[See also comments about the Gospels in general, and the book of John in particular, under the reference Matthew 6:33 – in the “Happy Conclusions” subsection. Also check out the passage from John 7 under the heading “When You Are Doubtful”].
The story behind this particular passage is fascinating. In one sense, Jesus is again addressing skepticism from some of his listeners, and therefore when we are in a skeptical mood, we might also find his response to be helpful.
In this particular response, our understanding of the context is very helpful.
Jesus seems to have taken an approach to his work which we might call today a “pyramid marketing scheme”. He worked alltogether for about three years, and for the first half of that time, worked with two pairs of disciples, Peter and Andrew; James and John – actually they were two sets of brothers.
The next thing he does is he brings on more pairs of disciples bringing the total up to 12 – and it seems that he then taught those first disciples to mentor the newcomers – so he mentored the first ones on how to do that.
After working for a while with that situation, and after giving them some field experience, Jesus then expanded his group to 72 – do the math – and he mentored the mentors how to mentor. That is, when he sent out the 72 disciples ahead of him, they worked in pairs, and it is quite likely that they were supervised by the pairs who had already been in training – two levels of them.
The next sets of numbers we hear about are 500 people who witnessed the resurrection, and about 3000 became involved after the Pentecost experience – again – do the math.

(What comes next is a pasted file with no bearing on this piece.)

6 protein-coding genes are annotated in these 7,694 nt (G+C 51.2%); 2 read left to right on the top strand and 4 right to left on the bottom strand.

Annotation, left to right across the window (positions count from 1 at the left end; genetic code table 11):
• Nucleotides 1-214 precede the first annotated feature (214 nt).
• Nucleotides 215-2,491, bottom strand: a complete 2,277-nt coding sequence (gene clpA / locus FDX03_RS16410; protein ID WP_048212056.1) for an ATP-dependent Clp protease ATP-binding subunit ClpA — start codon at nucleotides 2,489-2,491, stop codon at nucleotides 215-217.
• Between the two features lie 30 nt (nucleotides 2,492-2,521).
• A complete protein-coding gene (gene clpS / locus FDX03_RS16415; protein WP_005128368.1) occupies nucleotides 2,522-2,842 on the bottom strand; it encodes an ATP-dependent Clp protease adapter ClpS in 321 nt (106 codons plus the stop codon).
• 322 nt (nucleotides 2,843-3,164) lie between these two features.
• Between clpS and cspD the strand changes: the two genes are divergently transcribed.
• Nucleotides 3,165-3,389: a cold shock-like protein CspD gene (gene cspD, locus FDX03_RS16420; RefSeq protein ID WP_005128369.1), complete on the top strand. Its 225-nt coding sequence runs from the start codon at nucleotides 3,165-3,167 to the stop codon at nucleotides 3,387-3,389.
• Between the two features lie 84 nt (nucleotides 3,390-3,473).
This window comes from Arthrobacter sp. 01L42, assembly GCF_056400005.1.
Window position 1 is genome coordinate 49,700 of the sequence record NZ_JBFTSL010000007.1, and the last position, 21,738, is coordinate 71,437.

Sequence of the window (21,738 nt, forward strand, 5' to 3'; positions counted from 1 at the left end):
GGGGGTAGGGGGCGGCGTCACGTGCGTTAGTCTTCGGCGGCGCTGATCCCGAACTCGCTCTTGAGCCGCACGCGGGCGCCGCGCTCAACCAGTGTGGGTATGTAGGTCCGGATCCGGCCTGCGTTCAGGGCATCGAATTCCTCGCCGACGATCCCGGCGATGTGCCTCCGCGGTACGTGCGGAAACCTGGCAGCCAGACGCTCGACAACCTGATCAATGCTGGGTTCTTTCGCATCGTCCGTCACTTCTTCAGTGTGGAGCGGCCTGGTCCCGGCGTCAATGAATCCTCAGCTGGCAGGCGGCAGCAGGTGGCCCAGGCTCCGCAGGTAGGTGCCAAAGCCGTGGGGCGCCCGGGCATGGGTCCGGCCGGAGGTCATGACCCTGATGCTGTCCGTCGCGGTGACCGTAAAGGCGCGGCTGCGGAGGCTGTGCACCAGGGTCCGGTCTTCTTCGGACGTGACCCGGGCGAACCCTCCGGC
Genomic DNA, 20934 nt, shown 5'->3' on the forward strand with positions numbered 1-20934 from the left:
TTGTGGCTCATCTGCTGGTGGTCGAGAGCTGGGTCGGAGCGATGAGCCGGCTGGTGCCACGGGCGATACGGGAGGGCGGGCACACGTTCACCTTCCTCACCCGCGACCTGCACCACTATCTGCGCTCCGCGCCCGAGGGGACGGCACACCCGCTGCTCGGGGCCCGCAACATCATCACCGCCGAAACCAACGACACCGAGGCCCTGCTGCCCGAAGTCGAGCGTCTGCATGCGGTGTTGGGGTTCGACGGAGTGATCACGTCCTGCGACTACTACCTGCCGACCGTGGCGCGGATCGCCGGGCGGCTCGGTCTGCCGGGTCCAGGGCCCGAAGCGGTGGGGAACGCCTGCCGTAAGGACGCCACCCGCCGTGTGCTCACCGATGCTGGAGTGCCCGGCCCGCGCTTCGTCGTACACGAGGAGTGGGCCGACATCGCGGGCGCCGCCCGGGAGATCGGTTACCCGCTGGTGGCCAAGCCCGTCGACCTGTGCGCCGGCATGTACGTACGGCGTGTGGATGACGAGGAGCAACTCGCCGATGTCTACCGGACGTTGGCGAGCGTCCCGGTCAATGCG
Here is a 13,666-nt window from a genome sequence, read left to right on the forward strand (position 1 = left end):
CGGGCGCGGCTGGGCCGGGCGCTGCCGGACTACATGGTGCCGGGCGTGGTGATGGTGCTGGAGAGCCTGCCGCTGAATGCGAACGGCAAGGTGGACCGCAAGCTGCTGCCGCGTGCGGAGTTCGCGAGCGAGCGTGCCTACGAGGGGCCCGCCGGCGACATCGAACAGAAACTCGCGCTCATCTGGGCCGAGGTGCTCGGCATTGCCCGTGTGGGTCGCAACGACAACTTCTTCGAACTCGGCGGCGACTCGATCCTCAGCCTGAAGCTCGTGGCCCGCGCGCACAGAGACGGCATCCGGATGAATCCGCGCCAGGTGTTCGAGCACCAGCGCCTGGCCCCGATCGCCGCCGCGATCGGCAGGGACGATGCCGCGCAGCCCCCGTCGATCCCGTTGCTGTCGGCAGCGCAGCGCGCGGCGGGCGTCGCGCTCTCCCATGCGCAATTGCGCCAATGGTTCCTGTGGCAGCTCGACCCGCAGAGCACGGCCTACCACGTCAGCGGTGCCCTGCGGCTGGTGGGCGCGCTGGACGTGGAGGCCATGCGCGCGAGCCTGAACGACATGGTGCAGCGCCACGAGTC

His cousin John the Baptist, had used the old approach of working directly one-on-one with each of the new disciples – but when John was executed, John’s disciples scattered, many of them coming over to follow Jesus. It is about this time that Jesus seems to have changed his tactics in order to ensure that his followers would carry on after he also was killed – and by that time he knew his enemies were already thinking along those lines, and were seeking a way to have him removed from the scene.
The passage under consideration comes just after the 12 disciples have come back from their field experience, and before the 72 disciples were recruited and sent out.
When the 12 came back Jesus tried to take them off by themselves to debrief their experience, but as they went down the shoreline in a boat, crowds ran along the shore to be with him. About halfway between the two towns he decided to pull into shore and speak with the group.
The conversation with the larger group lasted all day, and in the evening people were hungry and tired. He told his disciples to divide them up into small groups and serve them some food. There are two interpretations of what happened next. One is that he miraculously turned a little boy’s lunch into lots of food for everybody. The other interpretation is that people in those days carried their lunch in baskets hanging by their side, but nobody wanted to be the first to bring out their lunch because they were afraid they were going to have to share it with others. When the little boy offered his lunch to Jesus, Jesus broke it and started handing it out – changing a selfish crowd to an unselfish crowd – something of a miracle in itself.